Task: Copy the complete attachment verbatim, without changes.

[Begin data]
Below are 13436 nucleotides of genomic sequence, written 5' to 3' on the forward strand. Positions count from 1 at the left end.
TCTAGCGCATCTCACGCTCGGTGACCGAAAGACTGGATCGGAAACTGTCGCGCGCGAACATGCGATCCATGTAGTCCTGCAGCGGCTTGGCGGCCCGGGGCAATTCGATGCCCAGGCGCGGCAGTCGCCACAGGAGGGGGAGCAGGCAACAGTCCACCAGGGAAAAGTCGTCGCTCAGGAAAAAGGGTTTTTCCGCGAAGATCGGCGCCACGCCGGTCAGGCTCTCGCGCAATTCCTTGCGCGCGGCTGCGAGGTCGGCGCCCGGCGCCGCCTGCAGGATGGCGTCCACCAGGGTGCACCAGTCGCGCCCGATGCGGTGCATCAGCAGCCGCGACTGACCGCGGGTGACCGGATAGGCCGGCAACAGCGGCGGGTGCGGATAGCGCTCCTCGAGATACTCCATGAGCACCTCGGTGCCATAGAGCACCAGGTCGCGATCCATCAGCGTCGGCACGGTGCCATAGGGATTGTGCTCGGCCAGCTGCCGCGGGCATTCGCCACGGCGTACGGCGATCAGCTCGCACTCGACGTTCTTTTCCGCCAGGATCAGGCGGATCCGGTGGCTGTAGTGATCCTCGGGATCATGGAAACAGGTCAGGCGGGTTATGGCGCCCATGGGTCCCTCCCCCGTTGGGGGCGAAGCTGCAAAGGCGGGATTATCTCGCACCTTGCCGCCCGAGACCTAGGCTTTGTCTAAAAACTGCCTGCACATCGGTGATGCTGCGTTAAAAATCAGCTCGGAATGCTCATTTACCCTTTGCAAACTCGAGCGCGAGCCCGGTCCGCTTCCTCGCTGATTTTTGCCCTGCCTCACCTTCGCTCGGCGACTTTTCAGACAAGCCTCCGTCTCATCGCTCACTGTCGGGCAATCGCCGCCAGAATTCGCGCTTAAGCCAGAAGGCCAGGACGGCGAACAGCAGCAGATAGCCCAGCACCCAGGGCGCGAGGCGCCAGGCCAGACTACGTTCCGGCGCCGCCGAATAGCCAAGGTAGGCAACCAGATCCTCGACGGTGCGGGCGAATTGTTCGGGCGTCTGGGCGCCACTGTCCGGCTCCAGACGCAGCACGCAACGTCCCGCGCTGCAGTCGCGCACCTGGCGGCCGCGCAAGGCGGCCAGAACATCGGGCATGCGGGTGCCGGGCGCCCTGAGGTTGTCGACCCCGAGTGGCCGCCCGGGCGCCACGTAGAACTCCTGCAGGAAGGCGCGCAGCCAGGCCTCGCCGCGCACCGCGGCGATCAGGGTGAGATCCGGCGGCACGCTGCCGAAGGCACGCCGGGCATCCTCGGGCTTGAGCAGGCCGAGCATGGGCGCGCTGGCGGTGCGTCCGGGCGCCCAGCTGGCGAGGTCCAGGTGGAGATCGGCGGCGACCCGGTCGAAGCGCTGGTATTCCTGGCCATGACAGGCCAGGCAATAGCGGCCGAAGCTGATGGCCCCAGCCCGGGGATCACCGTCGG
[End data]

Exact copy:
Below are 13436 nucleotides of genomic sequence, written 5' to 3' on the forward strand. Positions count from 1 at the left end.
TCTAGCGCATCTCACGCTCGGTGACCGAAAGACTGGATCGGAAACTGTCGCGCGCGAACATGCGATCCATGTAGTCCTGCAGCGGCTTGGCGGCCCGGGGCAATTCGATGCCCAGGCGCGGCAGTCGCCACAGGAGGGGGAGCAGGCAACAGTCCACCAGGGAAAAGTCGTCGCTCAGGAAAAAGGGTTTTTCCGCGAAGATCGGCGCCACGCCGGTCAGGCTCTCGCGCAATTCCTTGCGCGCGGCTGCGAGGTCGGCGCCCGGCGCCGCCTGCAGGATGGCGTCCACCAGGGTGCACCAGTCGCGCCCGATGCGGTGCATCAGCAGCCGCGACTGACCGCGGGTGACCGGATAGGCCGGCAACAGCGGCGGGTGCGGATAGCGCTCCTCGAGATACTCCATGAGCACCTCGGTGCCATAGAGCACCAGGTCGCGATCCATCAGCGTCGGCACGGTGCCATAGGGATTGTGCTCGGCCAGCTGCCGCGGGCATTCGCCACGGCGTACGGCGATCAGCTCGCACTCGACGTTCTTTTCCGCCAGGATCAGGCGGATCCGGTGGCTGTAGTGATCCTCGGGATCATGGAAACAGGTCAGGCGGGTTATGGCGCCCATGGGTCCCTCCCCCGTTGGGGGCGAAGCTGCAAAGGCGGGATTATCTCGCACCTTGCCGCCCGAGACCTAGGCTTTGTCTAAAAACTGCCTGCACATCGGTGATGCTGCGTTAAAAATCAGCTCGGAATGCTCATTTACCCTTTGCAAACTCGAGCGCGAGCCCGGTCCGCTTCCTCGCTGATTTTTGCCCTGCCTCACCTTCGCTCGGCGACTTTTCAGACAAGCCTCCGTCTCATCGCTCACTGTCGGGCAATCGCCGCCAGAATTCGCGCTTAAGCCAGAAGGCCAGGACGGCGAACAGCAGCAGATAGCCCAGCACCCAGGGCGCGAGGCGCCAGGCCAGACTACGTTCCGGCGCCGCCGAATAGCCAAGGTAGGCAACCAGATCCTCGACGGTGCGGGCGAATTGTTCGGGCGTCTGGGCGCCACTGTCCGGCTCCAGACGCAGCACGCAACGTCCCGCGCTGCAGTCGCGCACCTGGCGGCCGCGCAAGGCGGCCAGAACATCGGGCATGCGGGTGCCGGGCGCCCTGAGGTTGTCGACCCCGAGTGGCCGCCCGGGCGCCACGTAGAACTCCTGCAGGAAGGCGCGCAGCCAGGCCTCGCCGCGCACCGCGGCGATCAGGGTGAGATCCGGCGGCACGCTGCCGAAGGCACGCCGGGCATCCTCGGGCTTGAGCAGGCCGAGCATGGGCGCGCTGGCGGTGCGTCCGGGCGCCCAGCTGGCGAGGTCCAGGTGGAGATCGGCGGCGACCCGGTCGAAGCGCTGGTATTCCTGGCCATGACAGGCCAGGCAATAGCGGCCGAAGCTGATGGCCCCAGCCCGGGGATCACCGTCGG